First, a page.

You're the Worst


Depression is not funny, and neither is PTSD, and neither are most divorces, but on You're the Worst, somehow that doesn't matter.

Halfway through its stellar second season, the FXX comedy is tackling these tough topics with a skill and finesse that most dramas would kill for, and somehow, we're still laughing (through our tears).

In case you've been living under a rock with a debilitating case of the head wigglies, You're the Worst follows Jimmy (Chris Geere), an English writer, and Gretchen (Aya Cash), who does PR for a rap group, as they find themselves in a relationship with each other, despite the fact that neither of them believes that they are relationship people. Meanwhile, Gretchen's best friend Lindsay (Kether Donohue) is dealing with growing up after a divorce, and Jimmy's friend/sort of servant Edgar (Desmin Borges) is a war vet just trying to live a normal life with his PTSD. All the makings of a hilarious comedy, right?

Creator Stephen Falk and his team of writers have a tough job to do, walking the line between drama and comedy, and a similar line between too much and just enough, particularly in terms of this season's major storyline, in which Gretchen is dealing with the return of her clinical depression and the fact that she is now living with Jimmy.  

Depression, along with mental health in general, is an issue that a lot of people are incredibly sensitive about, and it's one that's so easy to get wrong. There's no easy fix, no real cure, and so many people deal on a daily basis with trying and failing to communicate the why and how of it to the people around them. Some sufferers feel they can talk about it openly, and others still struggle with the stigma that any mental health issues are something to be ashamed of—a personality flaw, instead of a disease.

The challenge of portraying that well on the show, and of going deeper than the show had ever gone—past the initial premise of two non-relationship people in a relationship—was part of what attracted Falk to this storyline.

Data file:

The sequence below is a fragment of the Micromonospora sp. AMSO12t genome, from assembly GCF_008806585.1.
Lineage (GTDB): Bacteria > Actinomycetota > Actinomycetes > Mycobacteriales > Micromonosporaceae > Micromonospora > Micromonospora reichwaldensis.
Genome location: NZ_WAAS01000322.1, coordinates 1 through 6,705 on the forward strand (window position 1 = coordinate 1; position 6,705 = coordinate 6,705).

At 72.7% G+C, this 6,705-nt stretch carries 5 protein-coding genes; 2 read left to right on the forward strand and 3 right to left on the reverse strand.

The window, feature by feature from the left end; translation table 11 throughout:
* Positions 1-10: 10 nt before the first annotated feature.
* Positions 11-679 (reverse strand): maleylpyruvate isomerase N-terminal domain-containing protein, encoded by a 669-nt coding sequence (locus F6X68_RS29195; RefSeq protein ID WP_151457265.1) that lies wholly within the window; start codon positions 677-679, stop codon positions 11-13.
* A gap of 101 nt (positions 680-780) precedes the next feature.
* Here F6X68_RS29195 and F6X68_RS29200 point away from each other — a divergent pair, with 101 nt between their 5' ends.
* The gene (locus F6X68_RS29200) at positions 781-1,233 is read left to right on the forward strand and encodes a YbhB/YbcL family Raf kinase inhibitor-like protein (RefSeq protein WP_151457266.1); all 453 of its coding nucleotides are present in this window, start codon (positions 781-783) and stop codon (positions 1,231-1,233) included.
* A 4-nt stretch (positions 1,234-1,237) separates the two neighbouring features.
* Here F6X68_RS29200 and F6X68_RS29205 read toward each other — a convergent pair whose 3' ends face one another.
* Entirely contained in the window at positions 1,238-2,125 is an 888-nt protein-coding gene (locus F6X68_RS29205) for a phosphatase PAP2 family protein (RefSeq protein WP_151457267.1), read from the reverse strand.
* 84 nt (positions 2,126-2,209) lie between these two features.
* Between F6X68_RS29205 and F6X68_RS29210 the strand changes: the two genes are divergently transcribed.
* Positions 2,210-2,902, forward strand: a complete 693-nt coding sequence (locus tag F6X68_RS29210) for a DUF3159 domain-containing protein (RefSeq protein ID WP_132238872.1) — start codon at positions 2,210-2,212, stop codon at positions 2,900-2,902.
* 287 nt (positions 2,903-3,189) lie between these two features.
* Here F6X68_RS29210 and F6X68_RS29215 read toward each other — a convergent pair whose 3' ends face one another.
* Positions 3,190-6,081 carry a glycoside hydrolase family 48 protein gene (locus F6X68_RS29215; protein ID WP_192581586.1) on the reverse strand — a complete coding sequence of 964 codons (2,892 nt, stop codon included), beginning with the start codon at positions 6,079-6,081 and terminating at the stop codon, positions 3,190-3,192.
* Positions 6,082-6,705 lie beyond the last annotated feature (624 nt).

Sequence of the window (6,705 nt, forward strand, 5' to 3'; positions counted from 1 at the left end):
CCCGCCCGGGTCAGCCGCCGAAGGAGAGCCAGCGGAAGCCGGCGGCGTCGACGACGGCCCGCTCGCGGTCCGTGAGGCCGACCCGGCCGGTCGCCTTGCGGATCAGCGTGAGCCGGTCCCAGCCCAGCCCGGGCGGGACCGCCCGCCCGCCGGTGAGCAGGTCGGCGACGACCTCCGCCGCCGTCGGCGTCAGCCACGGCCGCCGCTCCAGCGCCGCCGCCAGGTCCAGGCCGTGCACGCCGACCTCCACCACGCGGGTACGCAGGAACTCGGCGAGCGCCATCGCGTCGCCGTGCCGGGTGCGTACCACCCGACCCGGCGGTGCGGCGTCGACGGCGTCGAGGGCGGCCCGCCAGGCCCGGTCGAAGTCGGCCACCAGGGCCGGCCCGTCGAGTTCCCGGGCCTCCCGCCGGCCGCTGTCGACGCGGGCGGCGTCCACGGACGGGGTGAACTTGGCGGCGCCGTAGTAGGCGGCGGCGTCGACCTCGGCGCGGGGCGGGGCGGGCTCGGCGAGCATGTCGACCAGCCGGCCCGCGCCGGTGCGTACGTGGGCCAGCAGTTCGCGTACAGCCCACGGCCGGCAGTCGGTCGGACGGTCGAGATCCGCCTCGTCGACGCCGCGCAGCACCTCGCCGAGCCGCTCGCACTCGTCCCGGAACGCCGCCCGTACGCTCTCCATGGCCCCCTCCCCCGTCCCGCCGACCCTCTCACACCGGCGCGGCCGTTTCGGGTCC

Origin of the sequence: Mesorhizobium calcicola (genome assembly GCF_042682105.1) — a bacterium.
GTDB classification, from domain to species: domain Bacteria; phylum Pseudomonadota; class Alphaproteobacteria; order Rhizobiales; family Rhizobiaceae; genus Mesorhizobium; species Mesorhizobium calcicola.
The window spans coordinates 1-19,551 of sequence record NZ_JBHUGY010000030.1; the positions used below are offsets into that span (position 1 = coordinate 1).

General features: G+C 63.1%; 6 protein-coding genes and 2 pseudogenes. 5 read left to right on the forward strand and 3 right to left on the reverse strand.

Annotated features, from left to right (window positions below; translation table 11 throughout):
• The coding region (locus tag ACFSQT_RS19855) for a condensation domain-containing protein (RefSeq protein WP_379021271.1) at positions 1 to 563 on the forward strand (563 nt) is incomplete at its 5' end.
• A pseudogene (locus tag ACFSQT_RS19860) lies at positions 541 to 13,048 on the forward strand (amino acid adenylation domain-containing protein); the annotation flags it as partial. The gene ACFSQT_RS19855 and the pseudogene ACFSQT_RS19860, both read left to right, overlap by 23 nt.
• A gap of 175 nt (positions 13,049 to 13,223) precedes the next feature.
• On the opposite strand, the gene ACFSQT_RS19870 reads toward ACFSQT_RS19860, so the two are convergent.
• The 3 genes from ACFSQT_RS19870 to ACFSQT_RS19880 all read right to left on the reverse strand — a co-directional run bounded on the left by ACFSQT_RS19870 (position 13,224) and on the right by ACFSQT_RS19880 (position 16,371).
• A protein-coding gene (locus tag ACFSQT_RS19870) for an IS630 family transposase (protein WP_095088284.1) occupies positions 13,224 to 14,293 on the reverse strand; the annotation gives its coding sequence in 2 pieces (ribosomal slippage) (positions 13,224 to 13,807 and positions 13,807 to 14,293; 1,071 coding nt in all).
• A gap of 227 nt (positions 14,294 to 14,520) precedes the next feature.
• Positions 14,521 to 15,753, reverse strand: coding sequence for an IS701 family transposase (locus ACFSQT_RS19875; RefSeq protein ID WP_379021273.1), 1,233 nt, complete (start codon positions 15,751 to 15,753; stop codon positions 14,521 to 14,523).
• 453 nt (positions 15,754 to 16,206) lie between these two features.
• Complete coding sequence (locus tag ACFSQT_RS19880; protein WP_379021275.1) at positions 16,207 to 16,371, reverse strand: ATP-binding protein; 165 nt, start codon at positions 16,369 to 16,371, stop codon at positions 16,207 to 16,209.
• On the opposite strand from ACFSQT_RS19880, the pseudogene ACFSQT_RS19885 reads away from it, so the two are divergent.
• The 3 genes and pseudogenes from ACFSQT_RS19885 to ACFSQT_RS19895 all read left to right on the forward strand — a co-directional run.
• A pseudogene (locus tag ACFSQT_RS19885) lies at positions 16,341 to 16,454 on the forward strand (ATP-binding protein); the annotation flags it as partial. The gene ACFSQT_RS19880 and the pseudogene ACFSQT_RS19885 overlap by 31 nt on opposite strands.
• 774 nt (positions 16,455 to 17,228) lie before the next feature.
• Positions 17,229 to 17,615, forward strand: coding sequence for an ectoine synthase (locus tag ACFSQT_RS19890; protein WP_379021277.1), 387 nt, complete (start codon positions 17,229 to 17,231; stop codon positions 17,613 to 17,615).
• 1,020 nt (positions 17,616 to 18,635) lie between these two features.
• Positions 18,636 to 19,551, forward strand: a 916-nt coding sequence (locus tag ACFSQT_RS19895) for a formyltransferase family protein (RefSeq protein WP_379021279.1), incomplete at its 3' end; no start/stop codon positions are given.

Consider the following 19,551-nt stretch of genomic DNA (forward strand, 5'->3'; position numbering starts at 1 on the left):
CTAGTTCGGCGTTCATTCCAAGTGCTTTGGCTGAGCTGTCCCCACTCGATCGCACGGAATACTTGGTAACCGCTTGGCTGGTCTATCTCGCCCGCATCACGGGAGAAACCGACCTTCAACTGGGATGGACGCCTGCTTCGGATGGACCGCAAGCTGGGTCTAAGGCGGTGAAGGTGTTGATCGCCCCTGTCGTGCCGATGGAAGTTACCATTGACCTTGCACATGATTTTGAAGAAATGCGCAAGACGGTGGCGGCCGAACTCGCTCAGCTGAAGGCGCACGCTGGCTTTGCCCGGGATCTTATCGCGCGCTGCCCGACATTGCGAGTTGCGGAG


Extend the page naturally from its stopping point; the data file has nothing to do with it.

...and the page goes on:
"I think it would have been really easy to tell a second season that would have been great, it would have been lovely, with Jimmy and Gretchen trying to figure out what living together means, but I think that I, for better or worse, had a feeling that I should challenge myself and my actors and our writers and the audience a little bit more than that," Falk tells E! News.

While season one was, by all accounts, fantastic, season two has taken the show to a whole new level. It went from being a fun and semi-relatable comedy about horrible people to being something almost uncomfortably real that remained hilarious at the same time. "So good it hurts," is a good way to describe it.

You're the Worst


"I think it seemed a little more interesting to tell a story about, OK, now it's the real relationship, and it's not all easy sailing from there," Falk tells us.

The depression storyline made a lot of sense both in terms of where the show was headed, and for the people who were responsible for making it.

"I think for us, it seemed like that would be very challenging, and once we in the writers' room settled on depression, which is something that affects all of us personally, and something that I think is endemic to a lot of creative people, we're like, well, we can't do that. How will we do that?" Falk says—and FX kind of agreed. "FX was very nervous when I told them this season was about depression. To their credit, they were like, 'Go for it but make sure it's interesting.' And that's really our job, to make sure it's watchable and that things are happening."

So how do you make depression watchable on a show that is generally supposed to be a comedy?

"It's something that one has to be constantly vigilant about," Falk says of balancing the funny and the serious. "There's no easy formula, and there's no scenario where you can just ignore that so I have to rely on my internal barometer for what the one of the show should be. A lot of times, we're breaking the story, writing the outline, writing the script, and then sitting back and going, no, I think that's too much."